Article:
and isis yemen branch, to quote, deepen their inroads, deepen their inroads across much of the country, close quote. so no, involvement in yemen is far from being in the best interest of the nine states, madam president. not in the slightest. not even by a shred. and every day it only becomes clearer and clearer the saudi arabia is not an ally that deserves our unwavering, unflinching, unquestioning support and military intervention. unsecured,when our the security of the american people on u.s. soil, is not on the line. last october the was of course the killing of jamal khashoggi. in february at report cannot suggesting that the united arab emirates have actually transferred american-made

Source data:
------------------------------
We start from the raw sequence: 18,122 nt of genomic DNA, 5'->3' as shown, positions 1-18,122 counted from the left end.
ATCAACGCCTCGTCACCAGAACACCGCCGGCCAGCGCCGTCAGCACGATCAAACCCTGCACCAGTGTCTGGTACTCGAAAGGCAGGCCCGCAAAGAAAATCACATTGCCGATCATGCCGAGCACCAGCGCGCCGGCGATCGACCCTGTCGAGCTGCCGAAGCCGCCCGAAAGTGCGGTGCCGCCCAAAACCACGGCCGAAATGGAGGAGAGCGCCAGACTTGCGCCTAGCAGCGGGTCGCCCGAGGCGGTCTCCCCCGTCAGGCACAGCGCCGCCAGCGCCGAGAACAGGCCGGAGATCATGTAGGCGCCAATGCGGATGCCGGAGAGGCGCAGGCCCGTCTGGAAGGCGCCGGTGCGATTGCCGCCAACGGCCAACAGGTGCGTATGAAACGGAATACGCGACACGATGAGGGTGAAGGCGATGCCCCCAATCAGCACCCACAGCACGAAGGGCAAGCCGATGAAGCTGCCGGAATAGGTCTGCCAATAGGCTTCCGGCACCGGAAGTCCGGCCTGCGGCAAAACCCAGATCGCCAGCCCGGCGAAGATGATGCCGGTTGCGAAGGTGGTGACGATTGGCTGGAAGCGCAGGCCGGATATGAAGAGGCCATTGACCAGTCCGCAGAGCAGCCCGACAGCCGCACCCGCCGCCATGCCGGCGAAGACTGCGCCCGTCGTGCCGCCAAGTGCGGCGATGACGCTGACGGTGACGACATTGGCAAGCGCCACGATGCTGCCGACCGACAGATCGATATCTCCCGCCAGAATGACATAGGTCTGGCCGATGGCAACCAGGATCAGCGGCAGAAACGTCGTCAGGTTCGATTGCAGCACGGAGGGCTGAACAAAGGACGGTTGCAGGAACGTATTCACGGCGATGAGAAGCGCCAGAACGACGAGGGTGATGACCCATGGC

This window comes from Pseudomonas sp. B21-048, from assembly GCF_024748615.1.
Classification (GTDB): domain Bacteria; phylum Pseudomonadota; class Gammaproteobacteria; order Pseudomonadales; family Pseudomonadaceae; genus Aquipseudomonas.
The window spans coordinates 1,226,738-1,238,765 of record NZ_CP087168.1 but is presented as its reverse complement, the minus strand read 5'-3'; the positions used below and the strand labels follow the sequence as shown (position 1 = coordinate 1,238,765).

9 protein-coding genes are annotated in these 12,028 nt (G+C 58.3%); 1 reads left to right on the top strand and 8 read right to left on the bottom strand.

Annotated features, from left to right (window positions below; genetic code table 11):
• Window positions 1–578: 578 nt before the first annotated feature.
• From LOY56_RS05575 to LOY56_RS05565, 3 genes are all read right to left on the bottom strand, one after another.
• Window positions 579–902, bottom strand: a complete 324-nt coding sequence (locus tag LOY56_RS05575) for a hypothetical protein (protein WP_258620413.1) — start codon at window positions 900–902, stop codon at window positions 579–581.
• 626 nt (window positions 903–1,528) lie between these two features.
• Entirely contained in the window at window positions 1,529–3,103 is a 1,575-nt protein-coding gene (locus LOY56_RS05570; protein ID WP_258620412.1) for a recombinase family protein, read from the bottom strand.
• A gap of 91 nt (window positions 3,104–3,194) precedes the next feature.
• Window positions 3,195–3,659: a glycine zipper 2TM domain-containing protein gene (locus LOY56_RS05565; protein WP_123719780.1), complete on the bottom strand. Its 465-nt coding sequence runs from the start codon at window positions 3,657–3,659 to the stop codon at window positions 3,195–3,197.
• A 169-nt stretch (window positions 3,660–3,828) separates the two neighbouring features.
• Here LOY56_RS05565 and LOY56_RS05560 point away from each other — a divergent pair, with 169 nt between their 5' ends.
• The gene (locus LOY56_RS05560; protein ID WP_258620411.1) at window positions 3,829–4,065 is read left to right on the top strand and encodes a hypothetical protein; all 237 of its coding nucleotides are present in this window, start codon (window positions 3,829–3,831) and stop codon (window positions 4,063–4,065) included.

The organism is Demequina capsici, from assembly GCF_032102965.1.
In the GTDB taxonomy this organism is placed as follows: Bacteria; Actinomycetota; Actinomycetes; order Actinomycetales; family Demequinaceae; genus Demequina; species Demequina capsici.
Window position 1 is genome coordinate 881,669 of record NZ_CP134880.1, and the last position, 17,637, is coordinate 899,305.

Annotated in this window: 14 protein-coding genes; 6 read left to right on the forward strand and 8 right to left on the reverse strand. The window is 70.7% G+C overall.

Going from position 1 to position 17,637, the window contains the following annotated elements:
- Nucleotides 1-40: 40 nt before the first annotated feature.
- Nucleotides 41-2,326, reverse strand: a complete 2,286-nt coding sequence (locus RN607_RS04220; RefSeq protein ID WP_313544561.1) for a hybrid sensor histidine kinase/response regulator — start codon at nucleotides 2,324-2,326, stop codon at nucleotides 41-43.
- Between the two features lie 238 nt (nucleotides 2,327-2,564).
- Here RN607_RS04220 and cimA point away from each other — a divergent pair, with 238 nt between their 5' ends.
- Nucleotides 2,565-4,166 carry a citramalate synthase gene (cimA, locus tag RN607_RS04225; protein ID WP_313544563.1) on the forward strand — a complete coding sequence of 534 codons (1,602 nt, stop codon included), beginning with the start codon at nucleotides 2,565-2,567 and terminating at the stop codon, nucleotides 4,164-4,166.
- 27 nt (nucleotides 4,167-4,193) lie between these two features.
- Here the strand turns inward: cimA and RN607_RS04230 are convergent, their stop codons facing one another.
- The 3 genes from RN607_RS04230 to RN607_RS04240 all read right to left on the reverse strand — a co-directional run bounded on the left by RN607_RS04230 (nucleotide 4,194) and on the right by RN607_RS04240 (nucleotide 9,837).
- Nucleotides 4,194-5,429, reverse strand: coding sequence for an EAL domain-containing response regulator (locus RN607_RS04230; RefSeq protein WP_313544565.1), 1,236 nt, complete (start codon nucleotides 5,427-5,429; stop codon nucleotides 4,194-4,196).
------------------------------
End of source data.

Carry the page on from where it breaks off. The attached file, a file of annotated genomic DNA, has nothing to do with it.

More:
weapons to al-qaeda and other military groups. in other words, the saudi-led coalition is possibly giving our own weapons in violation of our own end-user agreement with them. to get to the very terrorist groups we are trying to fight, the very terrorist groups that oppose of this resolution incorrectly suggest who would benefit from the passage of this resolution. just thisas past week news surfaced that the saudis ruthlessly beheaded 37 men who were mainly minority shia muslims. five of them gay men, or suspected to have been tortured into a confession. perhaps we ought notll be supporting that regime at all, madam president. perhaps we ought not give unflinching, unwavering, unquestioning devotion to a regime that treats its own